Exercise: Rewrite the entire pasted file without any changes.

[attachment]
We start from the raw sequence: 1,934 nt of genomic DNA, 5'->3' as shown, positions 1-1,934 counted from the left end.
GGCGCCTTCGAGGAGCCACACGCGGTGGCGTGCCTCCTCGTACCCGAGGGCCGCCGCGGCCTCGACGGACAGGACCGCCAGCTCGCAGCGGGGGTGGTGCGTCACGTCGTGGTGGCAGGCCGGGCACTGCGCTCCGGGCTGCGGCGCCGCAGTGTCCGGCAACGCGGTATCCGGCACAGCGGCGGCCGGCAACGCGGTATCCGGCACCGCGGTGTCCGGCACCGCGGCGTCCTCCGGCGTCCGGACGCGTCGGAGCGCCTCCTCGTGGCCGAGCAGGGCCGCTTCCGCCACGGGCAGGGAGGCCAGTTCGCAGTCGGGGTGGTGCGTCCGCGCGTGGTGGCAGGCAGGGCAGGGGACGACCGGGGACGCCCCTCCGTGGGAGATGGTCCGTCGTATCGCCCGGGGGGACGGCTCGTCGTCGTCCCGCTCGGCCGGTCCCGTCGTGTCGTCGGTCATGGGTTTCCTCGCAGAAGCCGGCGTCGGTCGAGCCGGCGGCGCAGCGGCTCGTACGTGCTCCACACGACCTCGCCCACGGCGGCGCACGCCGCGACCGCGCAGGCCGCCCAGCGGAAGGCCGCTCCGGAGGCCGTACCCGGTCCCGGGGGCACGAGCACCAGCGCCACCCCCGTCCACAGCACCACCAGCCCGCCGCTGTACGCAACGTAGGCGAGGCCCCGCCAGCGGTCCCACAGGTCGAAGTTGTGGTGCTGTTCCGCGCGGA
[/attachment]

We start from the raw sequence: 1,934 nt of genomic DNA, 5'->3' as shown, positions 1-1,934 counted from the left end.
GGCGCCTTCGAGGAGCCACACGCGGTGGCGTGCCTCCTCGTACCCGAGGGCCGCCGCGGCCTCGACGGACAGGACCGCCAGCTCGCAGCGGGGGTGGTGCGTCACGTCGTGGTGGCAGGCCGGGCACTGCGCTCCGGGCTGCGGCGCCGCAGTGTCCGGCAACGCGGTATCCGGCACAGCGGCGGCCGGCAACGCGGTATCCGGCACCGCGGTGTCCGGCACCGCGGCGTCCTCCGGCGTCCGGACGCGTCGGAGCGCCTCCTCGTGGCCGAGCAGGGCCGCTTCCGCCACGGGCAGGGAGGCCAGTTCGCAGTCGGGGTGGTGCGTCCGCGCGTGGTGGCAGGCAGGGCAGGGGACGACCGGGGACGCCCCTCCGTGGGAGATGGTCCGTCGTATCGCCCGGGGGGACGGCTCGTCGTCGTCCCGCTCGGCCGGTCCCGTCGTGTCGTCGGTCATGGGTTTCCTCGCAGAAGCCGGCGTCGGTCGAGCCGGCGGCGCAGCGGCTCGTACGTGCTCCACACGACCTCGCCCACGGCGGCGCACGCCGCGACCGCGCAGGCCGCCCAGCGGAAGGCCGCTCCGGAGGCCGTACCCGGTCCCGGGGGCACGAGCACCAGCGCCACCCCCGTCCACAGCACCACCAGCCCGCCGCTGTACGCAACGTAGGCGAGGCCCCGCCAGCGGTCCCACAGGTCGAAGTTGTGGTGCTGTTCCGCGCGGA